The Snowman | 1982 | Raymond Briggs
The Snowman is a magical and simplistic movie that is a firm favourite on this best Christmas movies list.
The animated movie is a great family hit, not only because of the stunning pictures and the magical world in which the story takes place, but also because it’s mesmerizing music can calm even the most hyperactive of overexcited children down and send them soundly to sleep until Father Christmas arrives.
The story is told through pictures, action and music, scored by Howard Blake. It is wordless like the book, except for the song Walking in the Air.
This one is great to watch on Christmas Eve around the fire with a glass of sherry and a mince pie, not the kids obviously, pop for the kids.
Film fact: The key song in the movie, Walking In The Air, was not actually sung by Aled Jones. It was sung instead by Peter Auty and was released by Aled Jones three years later in 1985.
Elf | 2003 | Jon Favreau
Where to start here– Will Ferrell is brilliant as Elf with his boyish personality portaying a sense of naive innocence.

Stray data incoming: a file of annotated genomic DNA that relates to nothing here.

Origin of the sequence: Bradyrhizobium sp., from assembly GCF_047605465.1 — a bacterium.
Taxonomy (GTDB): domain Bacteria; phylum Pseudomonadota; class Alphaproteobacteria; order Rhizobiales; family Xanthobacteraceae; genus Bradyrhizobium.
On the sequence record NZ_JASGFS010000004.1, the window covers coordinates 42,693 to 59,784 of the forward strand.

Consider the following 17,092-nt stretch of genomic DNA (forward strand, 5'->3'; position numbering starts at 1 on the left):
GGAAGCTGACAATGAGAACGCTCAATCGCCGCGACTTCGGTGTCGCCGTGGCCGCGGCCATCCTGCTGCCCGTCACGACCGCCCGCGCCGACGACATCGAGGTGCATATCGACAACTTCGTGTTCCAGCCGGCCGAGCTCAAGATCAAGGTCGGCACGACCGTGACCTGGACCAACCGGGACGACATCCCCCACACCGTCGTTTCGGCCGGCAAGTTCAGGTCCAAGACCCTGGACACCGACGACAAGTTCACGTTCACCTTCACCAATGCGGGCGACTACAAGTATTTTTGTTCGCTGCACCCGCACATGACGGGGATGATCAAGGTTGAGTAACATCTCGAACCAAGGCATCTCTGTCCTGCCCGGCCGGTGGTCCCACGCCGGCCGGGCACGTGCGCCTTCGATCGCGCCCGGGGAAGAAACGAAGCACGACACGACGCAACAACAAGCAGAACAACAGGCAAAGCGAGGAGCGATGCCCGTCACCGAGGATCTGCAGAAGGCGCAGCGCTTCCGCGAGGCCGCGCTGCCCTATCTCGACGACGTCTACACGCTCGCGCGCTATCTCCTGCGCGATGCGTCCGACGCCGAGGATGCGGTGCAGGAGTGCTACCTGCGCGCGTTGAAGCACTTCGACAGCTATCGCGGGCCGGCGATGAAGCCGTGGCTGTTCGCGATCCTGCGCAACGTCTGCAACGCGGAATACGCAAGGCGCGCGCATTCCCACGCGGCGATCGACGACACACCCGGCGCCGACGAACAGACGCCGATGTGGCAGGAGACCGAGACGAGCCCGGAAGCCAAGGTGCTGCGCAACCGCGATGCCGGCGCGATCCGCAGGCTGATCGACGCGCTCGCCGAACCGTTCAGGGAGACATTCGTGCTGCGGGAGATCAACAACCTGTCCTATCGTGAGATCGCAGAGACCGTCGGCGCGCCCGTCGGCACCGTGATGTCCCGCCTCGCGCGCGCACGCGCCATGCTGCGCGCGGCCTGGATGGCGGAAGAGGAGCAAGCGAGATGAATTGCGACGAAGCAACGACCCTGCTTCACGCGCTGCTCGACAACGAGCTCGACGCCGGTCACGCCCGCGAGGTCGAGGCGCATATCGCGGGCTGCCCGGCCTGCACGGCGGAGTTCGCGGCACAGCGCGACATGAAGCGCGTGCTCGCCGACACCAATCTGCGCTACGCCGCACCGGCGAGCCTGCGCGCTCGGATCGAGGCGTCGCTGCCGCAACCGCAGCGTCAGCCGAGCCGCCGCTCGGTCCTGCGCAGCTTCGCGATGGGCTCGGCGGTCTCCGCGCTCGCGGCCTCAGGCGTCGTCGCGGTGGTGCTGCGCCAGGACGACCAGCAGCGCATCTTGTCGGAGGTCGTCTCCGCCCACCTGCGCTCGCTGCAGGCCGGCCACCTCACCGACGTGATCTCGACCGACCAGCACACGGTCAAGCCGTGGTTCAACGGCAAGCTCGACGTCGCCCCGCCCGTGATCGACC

Buddy was a baby in an orphanage who stowed away in Santa’s sack and ended up at the North Pole. Later, as an adult human who happened to be raised by elves, Santa allows him to go to New York City to find his birth father, Walter Hobbs.
Hobbs, on Santa’s naughty list for being a heartless jerk, had no idea that Buddy was even born. Buddy, meanwhile, experiences the delights of New York City (and human culture) as only an elf can. When Walter’s relationship with Buddy interferes with his job, he is forced to re evaluate his priorities.
This is not just a Christmas movie but a movie to watch at any time of year, Its great to watch as a family in the run up to Christmas and will get the kids super excited about all their impending presents!